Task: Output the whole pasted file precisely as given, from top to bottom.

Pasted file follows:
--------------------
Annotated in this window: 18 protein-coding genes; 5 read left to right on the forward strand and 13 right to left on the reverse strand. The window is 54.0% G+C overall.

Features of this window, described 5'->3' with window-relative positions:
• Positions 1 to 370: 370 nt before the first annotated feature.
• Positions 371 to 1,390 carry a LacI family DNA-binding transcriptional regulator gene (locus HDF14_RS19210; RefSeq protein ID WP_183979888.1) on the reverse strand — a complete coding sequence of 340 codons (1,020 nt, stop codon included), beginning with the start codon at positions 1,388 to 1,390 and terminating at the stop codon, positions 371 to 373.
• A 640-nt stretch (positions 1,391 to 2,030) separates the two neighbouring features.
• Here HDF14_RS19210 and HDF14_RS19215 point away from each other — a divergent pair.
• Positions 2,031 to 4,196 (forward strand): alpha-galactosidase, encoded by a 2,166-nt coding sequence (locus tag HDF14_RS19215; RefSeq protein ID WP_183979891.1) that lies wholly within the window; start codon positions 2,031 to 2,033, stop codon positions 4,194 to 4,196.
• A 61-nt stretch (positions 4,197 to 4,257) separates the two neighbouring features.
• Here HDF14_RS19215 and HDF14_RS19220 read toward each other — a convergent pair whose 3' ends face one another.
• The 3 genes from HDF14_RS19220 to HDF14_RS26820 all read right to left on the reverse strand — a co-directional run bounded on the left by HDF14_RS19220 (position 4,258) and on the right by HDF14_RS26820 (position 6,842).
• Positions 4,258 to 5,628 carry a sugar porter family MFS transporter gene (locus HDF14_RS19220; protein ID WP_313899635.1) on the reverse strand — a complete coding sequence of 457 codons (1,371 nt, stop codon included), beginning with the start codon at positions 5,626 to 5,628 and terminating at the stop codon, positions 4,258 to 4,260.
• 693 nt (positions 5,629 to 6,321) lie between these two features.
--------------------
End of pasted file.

Annotated in this window: 18 protein-coding genes; 5 read left to right on the forward strand and 13 right to left on the reverse strand. The window is 54.0% G+C overall.

Features of this window, described 5'->3' with window-relative positions:
• Positions 1 to 370: 370 nt before the first annotated feature.
• Positions 371 to 1,390 carry a LacI family DNA-binding transcriptional regulator gene (locus HDF14_RS19210; RefSeq protein ID WP_183979888.1) on the reverse strand — a complete coding sequence of 340 codons (1,020 nt, stop codon included), beginning with the start codon at positions 1,388 to 1,390 and terminating at the stop codon, positions 371 to 373.
• A 640-nt stretch (positions 1,391 to 2,030) separates the two neighbouring features.
• Here HDF14_RS19210 and HDF14_RS19215 point away from each other — a divergent pair.
• Positions 2,031 to 4,196 (forward strand): alpha-galactosidase, encoded by a 2,166-nt coding sequence (locus tag HDF14_RS19215; RefSeq protein ID WP_183979891.1) that lies wholly within the window; start codon positions 2,031 to 2,033, stop codon positions 4,194 to 4,196.
• A 61-nt stretch (positions 4,197 to 4,257) separates the two neighbouring features.
• Here HDF14_RS19215 and HDF14_RS19220 read toward each other — a convergent pair whose 3' ends face one another.
• The 3 genes from HDF14_RS19220 to HDF14_RS26820 all read right to left on the reverse strand — a co-directional run bounded on the left by HDF14_RS19220 (position 4,258) and on the right by HDF14_RS26820 (position 6,842).
• Positions 4,258 to 5,628 carry a sugar porter family MFS transporter gene (locus HDF14_RS19220; protein ID WP_313899635.1) on the reverse strand — a complete coding sequence of 457 codons (1,371 nt, stop codon included), beginning with the start codon at positions 5,626 to 5,628 and terminating at the stop codon, positions 4,258 to 4,260.
• 693 nt (positions 5,629 to 6,321) lie between these two features.